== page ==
In/Visible and Im/Mobile Subjects: Diaspora and Multiculturalism in Zia Mandviwalla’s Short Films
This chapter focuses on the filmic articulations of New Zealand’s recent diasporic movements in the short films written and directed by Zia Mandviwalla, a New Zealand film-maker of Indian descent. The films I consider are Eating Sausage (2004), the story of a Korean couple recently migrated to New Zealand, Amadi (2010), about a Rwandan refugee living alone in the country, and Night Shift (2012), the story of a Samoan woman working as a cleaner at Auckland’s international airport. In line with the topic of the collection, I intend to analyze each of these short films in relation to three main aspects. Firstly, I will look at how these films engage creatively and critically with representations of diasporic subjects as invisible and marginal to monocultural national narratives. Secondly, I consider how Mandviwalla’s work contributes to make these subjects visible to a mainstream audience, contextualizing different and intersecting diasporic histories and reflecting on diverse migration experiences—whether looking at the experience of larger ethnic groups with a longer diasporic history in New Zealand, such as the Pacific community, or focusing on “new” migrants of diverse Asian descent as well as refugees of African background. Thirdly, I consider the specific intra- and interethnic relationships portrayed in these films as evidence of the cross-cultural encounters that mark New Zealand’s (unofficial) multicultural narratives. Mandviwalla’s works pose questions about the specific nature of New Zealand’s multiculturalism in the absence of an official multicultural policy that recognizes and publicly negotiates the participation of these groups in the formation of the country’s cultural and visual narratives.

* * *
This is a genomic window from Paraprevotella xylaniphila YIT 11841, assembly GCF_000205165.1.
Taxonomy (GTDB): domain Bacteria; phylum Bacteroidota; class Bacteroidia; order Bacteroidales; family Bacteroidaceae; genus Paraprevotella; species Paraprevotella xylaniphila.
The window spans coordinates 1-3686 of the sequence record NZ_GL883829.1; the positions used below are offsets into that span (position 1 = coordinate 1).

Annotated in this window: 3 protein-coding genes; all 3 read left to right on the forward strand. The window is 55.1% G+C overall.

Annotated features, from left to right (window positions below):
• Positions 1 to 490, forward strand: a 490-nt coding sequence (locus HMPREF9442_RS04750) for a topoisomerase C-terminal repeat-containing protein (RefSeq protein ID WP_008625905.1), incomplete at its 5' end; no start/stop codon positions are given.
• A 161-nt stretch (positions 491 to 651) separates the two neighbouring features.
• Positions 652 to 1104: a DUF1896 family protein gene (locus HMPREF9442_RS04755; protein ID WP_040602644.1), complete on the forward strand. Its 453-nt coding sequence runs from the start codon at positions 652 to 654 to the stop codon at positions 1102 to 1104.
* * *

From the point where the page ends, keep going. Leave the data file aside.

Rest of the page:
KeywordsNew Zealand short film Multiculturalism Zia Mandwivalla Diasporic film Representation New Zealand ethnic minorities Film Cinema Asian New Zealand film
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